HEALTH

Health care professionals encourage planning for end-of-life care

BY Briana Vannozzi, Correspondent |

When the Gladden family of Burlington County received the news that not one, but all three of their teenage daughters were diagnosed with lupus they feared the inevitable — their lives would be cut short and they’d need to call the shots of what their final days would look like.

“They’ve been in the health care system for so long, that a comfortable day, was really, really, really important,” said Darryl Gladden.

Darryl and Andrea Gladden had to do the unthinkable — talk to their children about their dying wishes. With their daughter Daphne still alive and fighting the disease, they spread their message at forums like the one held Tuesday at the Samaritan Healthcare & Hospice in Voorhees.

“Danielle had no palliative care, no hospice care. Life was difficult for us because we were her only help,” Andrea said.

“End-of-life care directives say what is important to you in life. Not only at the end of life, but it starts out with what is important to you, what makes your life full and rich,” said Mary Ann Boccolini, president and CEO of Samaritan Healthcare & Hospice.

There’s been an increased emphasis on end-of-life care in recent years as studies show New Jersey’s senior population is slated to grow 60 percent by 2030. A new report released by the Governor’s Advisory Council recommends increasing awareness and education around palliative, hospice care and end-of-life care directives.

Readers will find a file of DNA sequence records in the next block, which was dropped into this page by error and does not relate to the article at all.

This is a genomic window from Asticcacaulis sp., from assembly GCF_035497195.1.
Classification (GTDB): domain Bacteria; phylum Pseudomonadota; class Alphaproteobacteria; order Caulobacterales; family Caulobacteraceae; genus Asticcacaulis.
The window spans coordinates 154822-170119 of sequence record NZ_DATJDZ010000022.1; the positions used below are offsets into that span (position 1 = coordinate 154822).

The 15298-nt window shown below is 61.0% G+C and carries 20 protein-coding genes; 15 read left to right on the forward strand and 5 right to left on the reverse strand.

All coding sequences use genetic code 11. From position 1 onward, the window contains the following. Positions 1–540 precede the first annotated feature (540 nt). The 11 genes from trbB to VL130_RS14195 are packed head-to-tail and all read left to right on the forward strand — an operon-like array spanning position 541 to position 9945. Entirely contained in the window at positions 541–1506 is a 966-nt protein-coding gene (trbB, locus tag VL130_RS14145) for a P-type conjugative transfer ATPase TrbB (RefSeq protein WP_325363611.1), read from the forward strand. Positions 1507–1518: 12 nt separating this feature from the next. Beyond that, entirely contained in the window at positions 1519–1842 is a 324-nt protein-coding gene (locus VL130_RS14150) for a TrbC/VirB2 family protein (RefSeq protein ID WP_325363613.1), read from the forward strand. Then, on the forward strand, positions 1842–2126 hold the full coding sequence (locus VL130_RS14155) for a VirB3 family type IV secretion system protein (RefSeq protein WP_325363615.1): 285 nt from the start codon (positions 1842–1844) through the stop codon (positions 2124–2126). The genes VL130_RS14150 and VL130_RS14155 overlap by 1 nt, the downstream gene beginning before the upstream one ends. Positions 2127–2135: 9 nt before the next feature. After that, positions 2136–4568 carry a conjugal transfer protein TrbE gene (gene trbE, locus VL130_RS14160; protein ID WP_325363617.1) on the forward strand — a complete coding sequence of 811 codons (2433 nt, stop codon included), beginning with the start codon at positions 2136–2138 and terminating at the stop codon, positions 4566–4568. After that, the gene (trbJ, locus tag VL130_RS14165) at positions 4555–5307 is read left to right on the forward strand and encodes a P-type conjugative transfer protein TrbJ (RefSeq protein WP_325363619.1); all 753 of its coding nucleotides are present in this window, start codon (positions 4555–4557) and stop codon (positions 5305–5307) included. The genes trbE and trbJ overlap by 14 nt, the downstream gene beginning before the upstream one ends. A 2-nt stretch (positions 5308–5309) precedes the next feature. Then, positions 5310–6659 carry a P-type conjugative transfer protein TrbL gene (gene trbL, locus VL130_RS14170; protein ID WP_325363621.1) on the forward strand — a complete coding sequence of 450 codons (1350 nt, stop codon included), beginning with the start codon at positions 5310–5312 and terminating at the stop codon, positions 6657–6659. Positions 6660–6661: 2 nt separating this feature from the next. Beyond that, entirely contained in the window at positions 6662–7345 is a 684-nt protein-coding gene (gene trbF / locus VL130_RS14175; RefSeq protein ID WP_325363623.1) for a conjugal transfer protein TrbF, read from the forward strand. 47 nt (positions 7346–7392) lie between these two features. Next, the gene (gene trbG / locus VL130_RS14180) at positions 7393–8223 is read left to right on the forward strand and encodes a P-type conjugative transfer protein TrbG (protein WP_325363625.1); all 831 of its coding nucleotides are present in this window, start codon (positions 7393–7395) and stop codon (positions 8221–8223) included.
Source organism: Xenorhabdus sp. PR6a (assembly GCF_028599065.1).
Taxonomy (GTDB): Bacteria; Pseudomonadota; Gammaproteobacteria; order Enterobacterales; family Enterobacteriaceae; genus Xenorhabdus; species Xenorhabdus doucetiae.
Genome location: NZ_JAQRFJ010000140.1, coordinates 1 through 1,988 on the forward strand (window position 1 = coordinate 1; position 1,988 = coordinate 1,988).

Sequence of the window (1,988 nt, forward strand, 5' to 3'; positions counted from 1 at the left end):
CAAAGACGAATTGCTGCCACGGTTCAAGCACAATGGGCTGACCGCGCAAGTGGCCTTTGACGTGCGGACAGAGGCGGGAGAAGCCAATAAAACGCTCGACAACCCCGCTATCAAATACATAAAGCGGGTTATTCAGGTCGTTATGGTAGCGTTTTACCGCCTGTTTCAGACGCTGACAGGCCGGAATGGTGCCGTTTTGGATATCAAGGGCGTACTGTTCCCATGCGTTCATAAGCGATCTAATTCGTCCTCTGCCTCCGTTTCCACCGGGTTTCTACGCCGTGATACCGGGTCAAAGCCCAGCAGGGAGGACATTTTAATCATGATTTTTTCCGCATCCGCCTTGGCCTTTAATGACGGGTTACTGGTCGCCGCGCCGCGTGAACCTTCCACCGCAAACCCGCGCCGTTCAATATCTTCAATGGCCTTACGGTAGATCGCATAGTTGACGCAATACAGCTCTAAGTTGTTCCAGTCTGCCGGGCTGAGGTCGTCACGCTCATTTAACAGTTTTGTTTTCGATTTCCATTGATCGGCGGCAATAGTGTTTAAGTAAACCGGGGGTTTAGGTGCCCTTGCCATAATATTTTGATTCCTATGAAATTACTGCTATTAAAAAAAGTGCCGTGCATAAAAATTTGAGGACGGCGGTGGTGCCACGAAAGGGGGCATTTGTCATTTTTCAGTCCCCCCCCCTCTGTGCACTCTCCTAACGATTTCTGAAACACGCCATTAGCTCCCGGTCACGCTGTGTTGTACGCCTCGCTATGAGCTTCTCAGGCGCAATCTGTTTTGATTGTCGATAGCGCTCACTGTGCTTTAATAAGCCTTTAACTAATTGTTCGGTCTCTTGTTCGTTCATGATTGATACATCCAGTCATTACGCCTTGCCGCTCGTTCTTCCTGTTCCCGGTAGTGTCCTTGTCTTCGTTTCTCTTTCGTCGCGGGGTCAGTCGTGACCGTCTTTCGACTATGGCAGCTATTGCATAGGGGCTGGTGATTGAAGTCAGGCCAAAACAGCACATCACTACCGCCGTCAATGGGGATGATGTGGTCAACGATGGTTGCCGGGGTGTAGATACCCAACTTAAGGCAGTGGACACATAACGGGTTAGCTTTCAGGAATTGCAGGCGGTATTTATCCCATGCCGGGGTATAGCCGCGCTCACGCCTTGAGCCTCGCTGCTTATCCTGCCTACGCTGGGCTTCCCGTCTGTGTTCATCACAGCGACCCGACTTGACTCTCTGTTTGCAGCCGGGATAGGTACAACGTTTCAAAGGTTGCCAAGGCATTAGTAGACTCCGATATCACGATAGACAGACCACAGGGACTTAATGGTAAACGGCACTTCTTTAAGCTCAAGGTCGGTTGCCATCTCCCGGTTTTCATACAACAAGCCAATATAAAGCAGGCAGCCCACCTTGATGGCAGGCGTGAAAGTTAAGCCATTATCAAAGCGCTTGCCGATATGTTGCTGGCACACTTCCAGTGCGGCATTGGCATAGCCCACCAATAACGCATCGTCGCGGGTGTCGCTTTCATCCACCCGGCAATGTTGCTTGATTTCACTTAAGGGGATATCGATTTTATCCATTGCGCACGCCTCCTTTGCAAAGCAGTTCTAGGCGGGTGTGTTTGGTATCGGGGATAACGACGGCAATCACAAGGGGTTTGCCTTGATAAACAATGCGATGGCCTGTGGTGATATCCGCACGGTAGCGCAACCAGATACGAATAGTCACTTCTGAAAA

“At the moment we only have a little less than a third of our residents having that type of conversation when they’re in end-of-life, when they have a life-limiting illness. We’d like to see that number grow,” said Cathleen Bennett, president & CEO of the New Jersey Hospital Association.

A package of bills on palliative and advance care planning has languished in the Legislature. The governor’s advisory council wants health care providers and experts to better plan and communicate difficult issues with families when treatment no longer works. Making decisions before, not during, a health crisis.

“You want to have all the curative option exercise, and that’s not what this conversation today is about. We’re not saying not to take the curative steps. We’re actually saying the opposite, we’re saying do all you can from a curative perspective,” Bennett said. “But when those options have been expired, make sure that you have the conversation about palliative, make sure you have the conversation about hospice care.”

Advocates hope to normalize this conversation to ensure a great life and a good death.